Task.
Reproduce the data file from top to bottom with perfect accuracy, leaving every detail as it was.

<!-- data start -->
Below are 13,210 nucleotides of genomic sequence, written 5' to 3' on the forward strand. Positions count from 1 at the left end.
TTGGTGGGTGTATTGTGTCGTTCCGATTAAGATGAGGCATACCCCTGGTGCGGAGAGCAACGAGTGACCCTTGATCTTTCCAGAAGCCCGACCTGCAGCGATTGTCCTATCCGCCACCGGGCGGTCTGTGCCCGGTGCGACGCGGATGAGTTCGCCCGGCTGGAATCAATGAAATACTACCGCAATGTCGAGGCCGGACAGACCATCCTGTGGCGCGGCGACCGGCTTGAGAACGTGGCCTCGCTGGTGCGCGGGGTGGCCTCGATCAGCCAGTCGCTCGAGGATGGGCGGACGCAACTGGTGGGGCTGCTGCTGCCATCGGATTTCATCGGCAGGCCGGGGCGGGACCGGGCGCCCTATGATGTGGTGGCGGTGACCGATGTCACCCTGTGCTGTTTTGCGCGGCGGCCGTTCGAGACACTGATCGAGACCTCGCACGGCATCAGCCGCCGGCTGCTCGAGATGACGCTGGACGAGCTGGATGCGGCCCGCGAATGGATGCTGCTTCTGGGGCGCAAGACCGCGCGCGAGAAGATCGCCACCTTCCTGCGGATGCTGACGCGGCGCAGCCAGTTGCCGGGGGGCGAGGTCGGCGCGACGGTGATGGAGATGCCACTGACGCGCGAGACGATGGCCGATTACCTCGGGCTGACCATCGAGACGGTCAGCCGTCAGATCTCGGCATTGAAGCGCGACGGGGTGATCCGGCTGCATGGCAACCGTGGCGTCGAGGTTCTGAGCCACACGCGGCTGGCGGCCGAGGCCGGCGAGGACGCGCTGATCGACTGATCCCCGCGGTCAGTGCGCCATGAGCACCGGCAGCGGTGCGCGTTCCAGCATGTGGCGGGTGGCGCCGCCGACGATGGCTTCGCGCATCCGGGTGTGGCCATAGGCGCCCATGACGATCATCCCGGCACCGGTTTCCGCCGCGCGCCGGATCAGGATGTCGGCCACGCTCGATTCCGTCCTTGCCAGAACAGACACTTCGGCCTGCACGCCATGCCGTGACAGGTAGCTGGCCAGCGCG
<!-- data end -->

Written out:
Below are 13,210 nucleotides of genomic sequence, written 5' to 3' on the forward strand. Positions count from 1 at the left end.
TTGGTGGGTGTATTGTGTCGTTCCGATTAAGATGAGGCATACCCCTGGTGCGGAGAGCAACGAGTGACCCTTGATCTTTCCAGAAGCCCGACCTGCAGCGATTGTCCTATCCGCCACCGGGCGGTCTGTGCCCGGTGCGACGCGGATGAGTTCGCCCGGCTGGAATCAATGAAATACTACCGCAATGTCGAGGCCGGACAGACCATCCTGTGGCGCGGCGACCGGCTTGAGAACGTGGCCTCGCTGGTGCGCGGGGTGGCCTCGATCAGCCAGTCGCTCGAGGATGGGCGGACGCAACTGGTGGGGCTGCTGCTGCCATCGGATTTCATCGGCAGGCCGGGGCGGGACCGGGCGCCCTATGATGTGGTGGCGGTGACCGATGTCACCCTGTGCTGTTTTGCGCGGCGGCCGTTCGAGACACTGATCGAGACCTCGCACGGCATCAGCCGCCGGCTGCTCGAGATGACGCTGGACGAGCTGGATGCGGCCCGCGAATGGATGCTGCTTCTGGGGCGCAAGACCGCGCGCGAGAAGATCGCCACCTTCCTGCGGATGCTGACGCGGCGCAGCCAGTTGCCGGGGGGCGAGGTCGGCGCGACGGTGATGGAGATGCCACTGACGCGCGAGACGATGGCCGATTACCTCGGGCTGACCATCGAGACGGTCAGCCGTCAGATCTCGGCATTGAAGCGCGACGGGGTGATCCGGCTGCATGGCAACCGTGGCGTCGAGGTTCTGAGCCACACGCGGCTGGCGGCCGAGGCCGGCGAGGACGCGCTGATCGACTGATCCCCGCGGTCAGTGCGCCATGAGCACCGGCAGCGGTGCGCGTTCCAGCATGTGGCGGGTGGCGCCGCCGACGATGGCTTCGCGCATCCGGGTGTGGCCATAGGCGCCCATGACGATCATCCCGGCACCGGTTTCCGCCGCGCGCCGGATCAGGATGTCGGCCACGCTCGATTCCGTCCTTGCCAGAACAGACACTTCGGCCTGCACGCCATGCCGTGACAGGTAGCTGGCCAGCGCG